I do the exact same thing with bulbs in gardens with a lot of wildlife! Tulips seem especially beloved by underground critters.

  2. Nicky, clearly I need a pug. It took my cats about six months to catch the gopher I had at my house. Six months! Every day my orange cat would come inside with dirt up to his armpits from diving after that crafty bugger. One day I found Mr Gopher under my coffee table – a day of triumph for the kitty. A day of gross cleanup for me.

  3. Thanks for this tutorial. Now I need a tutorial on how to make cages to protect bean plants from rabbits.

    • Oh Kathy, careful – you’re making me jealous that you have rabbits! I know I’d only be jealous until they ate one of my plants and then I’d be wrathful, but – bunnies! They are so cute!!!

  4. Hello – this is a fantastic tutorial on making a raised bed gopher-proof. I’ve heard there are sonic emitters that repel gophers, moles, and other animals from the vegetable garden, but not sure how well they work.

    One thing about lining the bottom of your bed like this is it’s almost guaranteed to be effective.

    • Those sonic emitters seem to work fairly well, but they’re not foolproof, and I don’t particularly like the sound they make. Kind of disrupts my peace – you can definitely hear them!

  5. I live in the Pahrump NV valley and I have gophers big time! I see them playing across the road. Next thing I see are mounds of dirt on my side of the road and holes. They dug on one side of the fence and came out inside the property on the other side of the fence! I have one sonic emitter and move it around to a new gopher hole. They do work, but I need about six more. I put wire in the bottom of my raised beds and other flower beds. The darn critters climb OVER the raised edge and ate my lettuce. I also noticed stems missing on my potted dahlias.

    I actually saw one eating a desert plant with orange flowers this morning. I will place net tents around the lettuce and move the dahlias higher. I had ants nipping off the stems of some potatoe plants, but I sprayed around them and sprinkled insecticide grandules outside the bed. No more ants. I also sprayed the wood good with bug killer.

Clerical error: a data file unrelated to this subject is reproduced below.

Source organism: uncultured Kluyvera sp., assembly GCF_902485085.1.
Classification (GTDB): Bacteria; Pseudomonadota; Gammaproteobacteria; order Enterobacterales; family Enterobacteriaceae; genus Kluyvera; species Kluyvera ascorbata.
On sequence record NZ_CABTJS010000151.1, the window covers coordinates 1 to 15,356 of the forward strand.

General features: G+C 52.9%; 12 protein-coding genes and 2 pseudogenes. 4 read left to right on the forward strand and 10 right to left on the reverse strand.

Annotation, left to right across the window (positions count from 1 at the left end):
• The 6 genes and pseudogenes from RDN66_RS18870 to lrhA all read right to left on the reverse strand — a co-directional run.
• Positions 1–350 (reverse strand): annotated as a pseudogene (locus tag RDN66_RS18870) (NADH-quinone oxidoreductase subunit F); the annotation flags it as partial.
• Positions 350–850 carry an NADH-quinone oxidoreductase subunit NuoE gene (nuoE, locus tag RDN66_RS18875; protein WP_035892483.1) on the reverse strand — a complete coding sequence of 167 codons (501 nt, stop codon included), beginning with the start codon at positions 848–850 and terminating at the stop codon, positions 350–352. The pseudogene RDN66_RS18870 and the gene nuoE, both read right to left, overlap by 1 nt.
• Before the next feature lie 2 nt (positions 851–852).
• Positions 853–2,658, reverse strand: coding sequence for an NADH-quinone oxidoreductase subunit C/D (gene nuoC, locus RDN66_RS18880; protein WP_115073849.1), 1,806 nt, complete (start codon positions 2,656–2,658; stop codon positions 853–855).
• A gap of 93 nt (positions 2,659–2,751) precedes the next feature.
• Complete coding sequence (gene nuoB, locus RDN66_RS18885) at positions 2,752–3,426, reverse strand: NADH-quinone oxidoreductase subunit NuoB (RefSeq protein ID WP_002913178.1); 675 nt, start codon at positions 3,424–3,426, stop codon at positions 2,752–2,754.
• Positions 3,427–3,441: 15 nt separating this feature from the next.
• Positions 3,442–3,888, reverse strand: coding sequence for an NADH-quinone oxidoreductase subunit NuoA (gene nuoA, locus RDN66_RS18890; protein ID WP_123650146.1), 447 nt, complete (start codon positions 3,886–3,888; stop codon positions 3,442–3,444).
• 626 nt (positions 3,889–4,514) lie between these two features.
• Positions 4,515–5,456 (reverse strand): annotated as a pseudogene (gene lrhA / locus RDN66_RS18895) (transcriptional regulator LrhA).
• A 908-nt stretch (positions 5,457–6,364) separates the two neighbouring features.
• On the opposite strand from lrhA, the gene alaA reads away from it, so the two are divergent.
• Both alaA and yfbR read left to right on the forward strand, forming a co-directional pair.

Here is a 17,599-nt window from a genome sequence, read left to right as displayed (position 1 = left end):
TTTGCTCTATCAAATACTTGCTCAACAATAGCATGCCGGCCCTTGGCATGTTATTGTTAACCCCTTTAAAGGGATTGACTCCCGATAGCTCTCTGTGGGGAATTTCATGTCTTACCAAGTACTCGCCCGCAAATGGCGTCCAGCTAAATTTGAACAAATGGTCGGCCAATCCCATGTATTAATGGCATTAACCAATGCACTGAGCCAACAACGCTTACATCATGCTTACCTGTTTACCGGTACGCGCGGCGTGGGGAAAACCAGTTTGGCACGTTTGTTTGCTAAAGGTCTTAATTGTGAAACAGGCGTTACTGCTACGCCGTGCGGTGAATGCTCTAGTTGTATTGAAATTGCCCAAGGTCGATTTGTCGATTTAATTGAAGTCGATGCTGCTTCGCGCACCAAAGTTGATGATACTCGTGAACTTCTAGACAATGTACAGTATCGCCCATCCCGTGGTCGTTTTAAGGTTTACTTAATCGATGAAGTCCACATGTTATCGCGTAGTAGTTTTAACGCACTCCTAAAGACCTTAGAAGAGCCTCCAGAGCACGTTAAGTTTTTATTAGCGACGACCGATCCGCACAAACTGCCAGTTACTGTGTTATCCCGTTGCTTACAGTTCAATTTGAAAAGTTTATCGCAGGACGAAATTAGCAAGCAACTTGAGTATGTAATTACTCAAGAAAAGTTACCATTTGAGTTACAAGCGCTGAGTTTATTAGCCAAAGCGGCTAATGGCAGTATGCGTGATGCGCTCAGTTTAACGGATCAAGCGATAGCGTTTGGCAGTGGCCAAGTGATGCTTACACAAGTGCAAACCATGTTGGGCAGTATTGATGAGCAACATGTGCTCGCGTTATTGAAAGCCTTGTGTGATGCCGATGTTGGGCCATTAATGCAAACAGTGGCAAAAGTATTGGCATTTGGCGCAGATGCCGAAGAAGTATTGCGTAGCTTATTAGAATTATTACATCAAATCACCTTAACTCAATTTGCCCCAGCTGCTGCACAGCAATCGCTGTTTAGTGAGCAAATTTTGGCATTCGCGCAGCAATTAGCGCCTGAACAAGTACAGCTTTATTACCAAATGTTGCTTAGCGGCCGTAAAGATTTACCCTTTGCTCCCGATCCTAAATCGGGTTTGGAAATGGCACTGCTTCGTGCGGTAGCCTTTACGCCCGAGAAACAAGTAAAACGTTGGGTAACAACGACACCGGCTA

6. My gophers are apparently smarter than yours! We installed Europa stone planters with gopher wire in the bottom–the varmints climbed up and entered through the top! We saw them do this on cctv one evening. Now what?!? (Yes, I admit, they are smarter than me, too).

    • Now I think you’re stuck using traps! What a bummer! I have never heard of that happening, but I guess those crafty varmints will find a way to eat. 🙂

  7. I have six large raised beds with 1/2″ hardware cloth down 18 inches and up the sides of the beds. We have a gopher infestation. As soon as the squash and pumpkin vines went over the sides and touched the ground, the pocket gophers climed the vines into the raised beds. They have already eaten three of the largest plants, beautiful plants but no roots. they are driving me crazy.

    • I hear ya Dennis. Me too!!! I have a large artichoke plant in a commercial black pot w/a hardware cloth bottom & large holes on the sides near the bottom, also sealed off w/hardware cloth. The other day I went out to check what most recent damage had been done, as I’ve been losing plants daily, even ones in protected pots & lined beds…oh, & yes, they come up out of the ground & dive right into the lined beds & pots & do their deed!!! Anyway, one mound right next to the artichoke pot had an artichoke branch/leaf in it w/the end shredded from the gopher pulling it into his run & dining on it. Crafty is an underestimate of their skill.

  8. I put in hardware cloth like this 7 years ago, as it stopped working. The lower redwood boards completely surrounded by dirt rotted out. The hardware cloth is in shreds. It was galvanized but it still rusted out.
    I like the way you dug it out half way put in the cloth then dug the other half. That solves the mystery of where to put all the dirt!
    I also think they find their way over the top. It’s worse with the drought as the gophers and others have less and less to eat during the dry times.


  10. I would not recommend the pressure treated lumber because they use arsenic and chromium. Those are harmful to humans and with time, will leech into your soil and then into your vegetables…

  11. I have a couple of dozen railroad ties. Are they, with their oil treatment, safe to use for raised garden beds?

    • I would definitely not use railroad ties for a raised bed, if you plan to plant veggies. Railroad ties are coated with several toxic chemicals that can leach into your garden soil. Just think of the smell of walking down a railroad track in the summer heat. The smell makes me feel nostalgic, but it comes from all the tars, oils, preservatives and other toxins that spill off the passing railroad cars.
      Best to stick with untreated woods like cedar or even untreated pine. Good luck!